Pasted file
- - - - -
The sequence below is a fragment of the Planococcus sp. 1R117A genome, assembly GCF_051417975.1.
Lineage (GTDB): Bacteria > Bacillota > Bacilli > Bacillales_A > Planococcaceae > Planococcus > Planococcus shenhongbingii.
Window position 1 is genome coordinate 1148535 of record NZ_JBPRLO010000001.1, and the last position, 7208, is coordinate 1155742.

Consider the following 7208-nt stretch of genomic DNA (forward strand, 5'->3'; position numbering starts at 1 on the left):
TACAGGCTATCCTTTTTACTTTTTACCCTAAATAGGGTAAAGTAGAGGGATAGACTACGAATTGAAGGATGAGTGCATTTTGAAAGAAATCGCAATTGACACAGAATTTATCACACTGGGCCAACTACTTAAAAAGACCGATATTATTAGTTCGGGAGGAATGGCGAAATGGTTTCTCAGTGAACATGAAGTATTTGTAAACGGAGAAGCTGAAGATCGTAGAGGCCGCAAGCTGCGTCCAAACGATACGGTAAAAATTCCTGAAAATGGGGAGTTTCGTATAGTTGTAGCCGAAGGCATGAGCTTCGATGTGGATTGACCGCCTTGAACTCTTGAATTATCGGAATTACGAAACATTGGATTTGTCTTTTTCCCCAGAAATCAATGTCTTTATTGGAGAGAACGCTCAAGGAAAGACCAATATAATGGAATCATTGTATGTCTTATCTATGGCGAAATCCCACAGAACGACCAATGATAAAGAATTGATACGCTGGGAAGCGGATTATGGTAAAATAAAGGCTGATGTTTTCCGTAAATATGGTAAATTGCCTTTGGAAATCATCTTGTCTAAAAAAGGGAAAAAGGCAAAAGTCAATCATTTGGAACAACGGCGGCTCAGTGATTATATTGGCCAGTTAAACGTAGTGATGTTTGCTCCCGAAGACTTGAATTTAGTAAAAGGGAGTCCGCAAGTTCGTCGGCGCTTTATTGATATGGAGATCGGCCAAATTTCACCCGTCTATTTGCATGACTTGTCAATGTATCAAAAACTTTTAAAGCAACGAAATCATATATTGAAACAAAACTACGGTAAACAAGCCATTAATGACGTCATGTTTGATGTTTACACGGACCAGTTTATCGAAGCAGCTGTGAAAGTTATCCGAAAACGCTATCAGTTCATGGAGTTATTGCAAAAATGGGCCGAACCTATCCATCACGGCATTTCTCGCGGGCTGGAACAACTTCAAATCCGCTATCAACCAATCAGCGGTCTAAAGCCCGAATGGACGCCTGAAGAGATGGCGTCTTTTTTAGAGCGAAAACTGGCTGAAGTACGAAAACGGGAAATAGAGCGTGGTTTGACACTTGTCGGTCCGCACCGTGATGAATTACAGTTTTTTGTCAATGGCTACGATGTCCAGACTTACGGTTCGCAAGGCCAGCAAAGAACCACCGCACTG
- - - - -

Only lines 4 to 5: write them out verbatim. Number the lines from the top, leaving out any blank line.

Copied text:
Consider the following 7208-nt stretch of genomic DNA (forward strand, 5'->3'; position numbering starts at 1 on the left):
TACAGGCTATCCTTTTTACTTTTTACCCTAAATAGGGTAAAGTAGAGGGATAGACTACGAATTGAAGGATGAGTGCATTTTGAAAGAAATCGCAATTGACACAGAATTTATCACACTGGGCCAACTACTTAAAAAGACCGATATTATTAGTTCGGGAGGAATGGCGAAATGGTTTCTCAGTGAACATGAAGTATTTGTAAACGGAGAAGCTGAAGATCGTAGAGGCCGCAAGCTGCGTCCAAACGATACGGTAAAAATTCCTGAAAATGGGGAGTTTCGTATAGTTGTAGCCGAAGGCATGAGCTTCGATGTGGATTGACCGCCTTGAACTCTTGAATTATCGGAATTACGAAACATTGGATTTGTCTTTTTCCCCAGAAATCAATGTCTTTATTGGAGAGAACGCTCAAGGAAAGACCAATATAATGGAATCATTGTATGTCTTATCTATGGCGAAATCCCACAGAACGACCAATGATAAAGAATTGATACGCTGGGAAGCGGATTATGGTAAAATAAAGGCTGATGTTTTCCGTAAATATGGTAAATTGCCTTTGGAAATCATCTTGTCTAAAAAAGGGAAAAAGGCAAAAGTCAATCATTTGGAACAACGGCGGCTCAGTGATTATATTGGCCAGTTAAACGTAGTGATGTTTGCTCCCGAAGACTTGAATTTAGTAAAAGGGAGTCCGCAAGTTCGTCGGCGCTTTATTGATATGGAGATCGGCCAAATTTCACCCGTCTATTTGCATGACTTGTCAATGTATCAAAAACTTTTAAAGCAACGAAATCATATATTGAAACAAAACTACGGTAAACAAGCCATTAATGACGTCATGTTTGATGTTTACACGGACCAGTTTATCGAAGCAGCTGTGAAAGTTATCCGAAAACGCTATCAGTTCATGGAGTTATTGCAAAAATGGGCCGAACCTATCCATCACGGCATTTCTCGCGGGCTGGAACAACTTCAAATCCGCTATCAACCAATCAGCGGTCTAAAGCCCGAATGGACGCCTGAAGAGATGGCGTCTTTTTTAGAGCGAAAACTGGCTGAAGTACGAAAACGGGAAATAGAGCGTGGTTTGACACTTGTCGGTCCGCACCGTGATGAATTACAGTTTTTTGTCAATGGCTACGATGTCCAGACTTACGGTTCGCAAGGCCAGCAAAGAACCACCGCACTG